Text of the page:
Report: U.S. Latino economic muscle grows to $3.2 trillion
The economic power of U.S. Latinos nationwide, including Florida, rose to $3.2 trillion and, if they composed an independent country, their gross domestic product, or GDP, would make it the world's fifth-largest economy, according to a new report.
The California-based Latino Donor Collaborative, a non-profit organization that compiles data and research about Latinos nationwide to highlight their contribution to American society, also reported a state−by−state breakdown of Latino GDP.
It found California led all states with GDP of $682 billion, followed by Texas ($465 billion) and Florida ($240 billion).
“U.S. Latinos are not a niche market, nor small, nor as sometimes described as a market of the future,” says Sol Trujillo, who co−founded Latino Donor Collaborative and Chairman of the Board. “It is already the third fastest growing economy on the planet, and may soon rival China’s growth rates.”
LDC partnered with Wells Fargo to produce the report — 2023 Official LDC U.S. Latino GDP Report. It is being released Wednesday to kick off the L’ATTITUDE annual conference in Miami Beach, one the nation’s largest business events focused on promoting the U.S. Latino market. It is the sixth annual report by the Latino Donor Collaborative.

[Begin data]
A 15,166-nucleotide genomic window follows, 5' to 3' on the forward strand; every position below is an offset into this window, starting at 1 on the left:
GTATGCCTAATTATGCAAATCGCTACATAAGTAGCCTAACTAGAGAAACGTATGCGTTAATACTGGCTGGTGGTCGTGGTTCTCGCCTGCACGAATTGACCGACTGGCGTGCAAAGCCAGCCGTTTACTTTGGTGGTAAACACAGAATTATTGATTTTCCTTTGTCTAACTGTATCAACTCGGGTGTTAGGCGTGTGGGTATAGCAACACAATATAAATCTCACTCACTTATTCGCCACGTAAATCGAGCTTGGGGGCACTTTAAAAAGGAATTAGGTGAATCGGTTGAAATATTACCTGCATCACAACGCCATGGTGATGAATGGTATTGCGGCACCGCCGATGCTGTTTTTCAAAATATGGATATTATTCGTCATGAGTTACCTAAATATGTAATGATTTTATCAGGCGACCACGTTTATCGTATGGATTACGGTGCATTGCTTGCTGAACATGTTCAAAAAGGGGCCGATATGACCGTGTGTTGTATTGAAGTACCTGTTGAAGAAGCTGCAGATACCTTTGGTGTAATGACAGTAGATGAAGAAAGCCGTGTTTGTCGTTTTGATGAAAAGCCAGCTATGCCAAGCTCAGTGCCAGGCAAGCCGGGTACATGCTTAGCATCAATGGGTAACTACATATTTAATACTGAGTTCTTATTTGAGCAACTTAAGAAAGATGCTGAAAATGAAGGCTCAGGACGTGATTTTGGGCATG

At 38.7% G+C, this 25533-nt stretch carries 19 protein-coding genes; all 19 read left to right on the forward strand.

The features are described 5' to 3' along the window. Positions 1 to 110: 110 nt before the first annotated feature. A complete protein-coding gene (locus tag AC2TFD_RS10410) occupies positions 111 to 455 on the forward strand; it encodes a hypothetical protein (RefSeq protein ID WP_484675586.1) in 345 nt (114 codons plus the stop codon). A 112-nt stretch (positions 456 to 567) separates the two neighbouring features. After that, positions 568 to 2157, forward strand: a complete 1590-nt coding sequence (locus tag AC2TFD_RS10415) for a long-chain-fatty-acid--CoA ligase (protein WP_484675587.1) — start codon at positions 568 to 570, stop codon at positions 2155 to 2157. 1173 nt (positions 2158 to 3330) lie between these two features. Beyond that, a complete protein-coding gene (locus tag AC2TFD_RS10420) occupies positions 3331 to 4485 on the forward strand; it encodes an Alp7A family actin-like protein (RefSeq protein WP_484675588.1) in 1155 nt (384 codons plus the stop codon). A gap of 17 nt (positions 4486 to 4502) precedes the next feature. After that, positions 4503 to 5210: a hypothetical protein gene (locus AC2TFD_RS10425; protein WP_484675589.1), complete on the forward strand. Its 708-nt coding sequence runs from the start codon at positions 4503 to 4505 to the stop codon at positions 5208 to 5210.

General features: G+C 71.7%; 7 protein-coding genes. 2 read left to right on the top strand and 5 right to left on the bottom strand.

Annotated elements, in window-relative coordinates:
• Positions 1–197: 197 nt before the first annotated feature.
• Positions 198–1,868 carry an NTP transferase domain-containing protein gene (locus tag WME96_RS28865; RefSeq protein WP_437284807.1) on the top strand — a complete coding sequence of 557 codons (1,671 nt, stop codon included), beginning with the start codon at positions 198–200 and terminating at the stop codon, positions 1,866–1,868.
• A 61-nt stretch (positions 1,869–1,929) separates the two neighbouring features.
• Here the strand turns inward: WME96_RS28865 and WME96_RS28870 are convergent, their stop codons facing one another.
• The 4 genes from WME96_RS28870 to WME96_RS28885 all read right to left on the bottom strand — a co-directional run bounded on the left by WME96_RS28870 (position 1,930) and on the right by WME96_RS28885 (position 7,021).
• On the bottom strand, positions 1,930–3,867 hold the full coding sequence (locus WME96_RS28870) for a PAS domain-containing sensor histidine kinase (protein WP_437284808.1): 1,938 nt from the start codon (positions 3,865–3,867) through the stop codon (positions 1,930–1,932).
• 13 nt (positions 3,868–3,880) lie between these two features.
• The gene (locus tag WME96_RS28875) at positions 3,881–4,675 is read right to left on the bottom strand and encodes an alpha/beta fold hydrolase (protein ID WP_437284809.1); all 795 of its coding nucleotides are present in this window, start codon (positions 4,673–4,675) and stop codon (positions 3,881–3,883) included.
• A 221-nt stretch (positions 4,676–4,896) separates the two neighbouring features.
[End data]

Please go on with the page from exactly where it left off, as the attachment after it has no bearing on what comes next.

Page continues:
The four−day L’ATTITUDE conference runs from Wednesday to Saturday at The Fontainebleau Miami Beach. The annual conference brings together U.S. Latino leaders in business, media, politics, science and technology.
The Latino GDP report’s authors wrote that population growth and workforce participation are among the key factors driving the high impact of Latinos in the U.S. economy. They found that from 2010 to 2021, the population grew by 12.1 million people — 1 million more than the non-Latino population. And that the percentage of Latinos in the workforce was 5.4 percentage points higher than non−Latinos.
The report found that Latinos were buying homes at a faster rate than non−Latinos, though the percentage of Latinos who own homes remains low. A separate report by a Latino realtors group notes that the number of Hispanic homeowners topped 9.1 million last year, representing almost 49% of all Latino households.
“The Official LDC U.S. Latino GDP Report is crucial for decision-makers across all industries who rely on data-driven analysis to give them the edge in reaching new audiences, increasing awareness and influence, and driving sales,” said Ana Valez, CEO and President of the Latino Donor Collaborative in a statemen. “None of that is possible without tapping into the U.S. Latino economy.”
“The 2023 report’s findings show companies that discount the U.S. Latino cohort do so at their own peril,” Valdez added.